Nigel Griffiths [holding answer 29 October 2001]: The Government strongly support Enterprise Insight, a 10-year private sector-led national campaign for enterprise. The campaign is led jointly by the British Chambers of Commerce, Confederation of British Industry and Institute of Directors in partnership with enterprise programme providers including Young Enterprise, Shell LiveWIRE and the Prince's Trust. Its aim is to promote enterprise by fostering an entrepreneurial spirit across the UK through four key initiatives: Enterprising Education, Enterprising Communities, Enterprising Media and Enterprising Business.
The first step started with the launch of the Enterprising Education campaign in July 2001. Since its launch, 246 businesses have registered their interest in promoting enterprise within schools. A further 750 are expected to
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do so by 2002. The aim over the next two years is to get 40,000 more young people engaged in enterprise learning in schools and 5,000 new business people to support its delivery. This will be achieved through a number of activities including roadshows and the development of a website enabling businesses to register their interest online. In addition, the Entrepreneurs in Residence scheme, which matches businesses to local enterprise projects, is under way and the first five matches have already been made.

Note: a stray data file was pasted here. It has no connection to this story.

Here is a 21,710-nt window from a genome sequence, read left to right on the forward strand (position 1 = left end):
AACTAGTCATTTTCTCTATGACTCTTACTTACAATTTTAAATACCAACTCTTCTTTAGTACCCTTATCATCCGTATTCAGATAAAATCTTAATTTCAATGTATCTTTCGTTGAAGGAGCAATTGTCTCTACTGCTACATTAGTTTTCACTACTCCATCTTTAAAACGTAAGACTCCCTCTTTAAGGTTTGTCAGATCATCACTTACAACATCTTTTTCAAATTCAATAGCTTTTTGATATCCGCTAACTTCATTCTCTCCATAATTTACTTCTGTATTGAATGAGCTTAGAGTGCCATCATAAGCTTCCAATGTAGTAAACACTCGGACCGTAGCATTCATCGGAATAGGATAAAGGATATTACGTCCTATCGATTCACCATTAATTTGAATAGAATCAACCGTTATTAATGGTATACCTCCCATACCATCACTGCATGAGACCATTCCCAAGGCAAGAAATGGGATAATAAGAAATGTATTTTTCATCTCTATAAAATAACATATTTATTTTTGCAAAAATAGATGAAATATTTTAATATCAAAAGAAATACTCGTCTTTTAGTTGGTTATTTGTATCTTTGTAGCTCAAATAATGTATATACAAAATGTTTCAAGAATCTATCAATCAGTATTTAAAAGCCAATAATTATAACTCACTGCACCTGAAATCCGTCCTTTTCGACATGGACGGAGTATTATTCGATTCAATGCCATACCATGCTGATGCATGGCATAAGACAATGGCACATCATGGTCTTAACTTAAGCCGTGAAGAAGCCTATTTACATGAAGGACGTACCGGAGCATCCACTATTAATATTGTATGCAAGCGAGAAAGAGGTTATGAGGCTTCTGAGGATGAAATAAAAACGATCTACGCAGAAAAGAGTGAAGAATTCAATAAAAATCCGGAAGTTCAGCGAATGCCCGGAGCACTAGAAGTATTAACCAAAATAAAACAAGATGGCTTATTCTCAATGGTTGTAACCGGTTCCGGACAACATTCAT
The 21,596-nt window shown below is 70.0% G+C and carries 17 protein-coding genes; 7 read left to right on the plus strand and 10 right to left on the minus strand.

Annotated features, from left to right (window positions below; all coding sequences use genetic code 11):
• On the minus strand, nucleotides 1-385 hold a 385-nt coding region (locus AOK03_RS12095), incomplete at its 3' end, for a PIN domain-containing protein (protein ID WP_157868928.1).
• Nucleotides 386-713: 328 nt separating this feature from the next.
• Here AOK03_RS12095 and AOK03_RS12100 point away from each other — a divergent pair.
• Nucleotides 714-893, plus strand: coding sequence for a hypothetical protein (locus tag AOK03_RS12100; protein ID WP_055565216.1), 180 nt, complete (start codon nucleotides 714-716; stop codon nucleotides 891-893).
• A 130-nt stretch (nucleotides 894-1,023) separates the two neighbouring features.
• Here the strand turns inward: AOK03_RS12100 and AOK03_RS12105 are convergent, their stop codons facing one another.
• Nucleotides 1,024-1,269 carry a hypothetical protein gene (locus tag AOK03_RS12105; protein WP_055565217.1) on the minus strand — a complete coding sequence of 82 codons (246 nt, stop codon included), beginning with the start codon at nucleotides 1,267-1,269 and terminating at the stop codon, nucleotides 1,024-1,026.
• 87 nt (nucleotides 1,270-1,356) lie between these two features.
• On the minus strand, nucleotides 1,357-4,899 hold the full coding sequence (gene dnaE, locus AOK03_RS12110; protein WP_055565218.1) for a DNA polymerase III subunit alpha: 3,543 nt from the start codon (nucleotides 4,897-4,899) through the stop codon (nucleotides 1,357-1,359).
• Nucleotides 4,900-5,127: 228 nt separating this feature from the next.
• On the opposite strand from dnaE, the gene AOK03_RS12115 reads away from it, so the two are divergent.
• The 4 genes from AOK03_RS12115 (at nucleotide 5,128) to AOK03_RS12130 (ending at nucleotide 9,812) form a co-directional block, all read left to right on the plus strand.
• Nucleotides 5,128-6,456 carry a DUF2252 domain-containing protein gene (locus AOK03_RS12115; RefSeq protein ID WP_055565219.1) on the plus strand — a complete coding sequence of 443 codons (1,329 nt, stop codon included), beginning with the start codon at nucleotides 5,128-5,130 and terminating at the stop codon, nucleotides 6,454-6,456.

Enterprise Insight also aims to promote enterprise positively across society and, in particular, plans to work with the media, using case studies and role models, to help spread knowledge about entrepreneurship and business.
Nigel Griffiths: From April 2000, when it was set up, until September this year the Small Business Service programme expenditure amounted to £365 million. Of this, expenditure under the Phoenix Fund, the Enterprise Fund and the Smart scheme, whereby grants may be made directly to small businesses, amounted to £96 million.